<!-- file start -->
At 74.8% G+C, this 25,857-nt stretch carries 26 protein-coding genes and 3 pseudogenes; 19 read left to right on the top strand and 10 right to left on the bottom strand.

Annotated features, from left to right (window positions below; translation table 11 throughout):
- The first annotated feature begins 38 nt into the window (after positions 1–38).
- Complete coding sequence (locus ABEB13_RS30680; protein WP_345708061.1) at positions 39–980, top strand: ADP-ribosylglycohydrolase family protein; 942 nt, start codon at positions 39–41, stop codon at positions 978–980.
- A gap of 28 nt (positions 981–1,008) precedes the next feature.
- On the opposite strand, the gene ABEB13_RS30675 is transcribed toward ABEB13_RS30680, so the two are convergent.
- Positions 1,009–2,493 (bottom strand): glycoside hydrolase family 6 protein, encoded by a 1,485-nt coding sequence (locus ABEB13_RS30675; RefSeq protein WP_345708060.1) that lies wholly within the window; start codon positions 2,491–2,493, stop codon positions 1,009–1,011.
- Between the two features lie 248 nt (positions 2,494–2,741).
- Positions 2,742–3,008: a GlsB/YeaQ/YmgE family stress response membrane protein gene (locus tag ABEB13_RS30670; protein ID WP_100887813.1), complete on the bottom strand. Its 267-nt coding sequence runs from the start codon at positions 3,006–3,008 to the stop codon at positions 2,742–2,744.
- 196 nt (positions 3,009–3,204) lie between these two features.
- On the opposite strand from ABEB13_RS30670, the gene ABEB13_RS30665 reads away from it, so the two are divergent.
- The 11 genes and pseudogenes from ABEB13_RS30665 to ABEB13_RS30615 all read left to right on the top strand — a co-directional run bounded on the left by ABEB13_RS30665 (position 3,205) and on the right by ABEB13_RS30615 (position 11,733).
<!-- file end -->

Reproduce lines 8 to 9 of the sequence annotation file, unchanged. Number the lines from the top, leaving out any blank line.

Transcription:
- Between the two features lie 248 nt (positions 2,494–2,741).
- Positions 2,742–3,008: a GlsB/YeaQ/YmgE family stress response membrane protein gene (locus tag ABEB13_RS30670; protein ID WP_100887813.1), complete on the bottom strand. Its 267-nt coding sequence runs from the start codon at positions 3,006–3,008 to the stop codon at positions 2,742–2,744.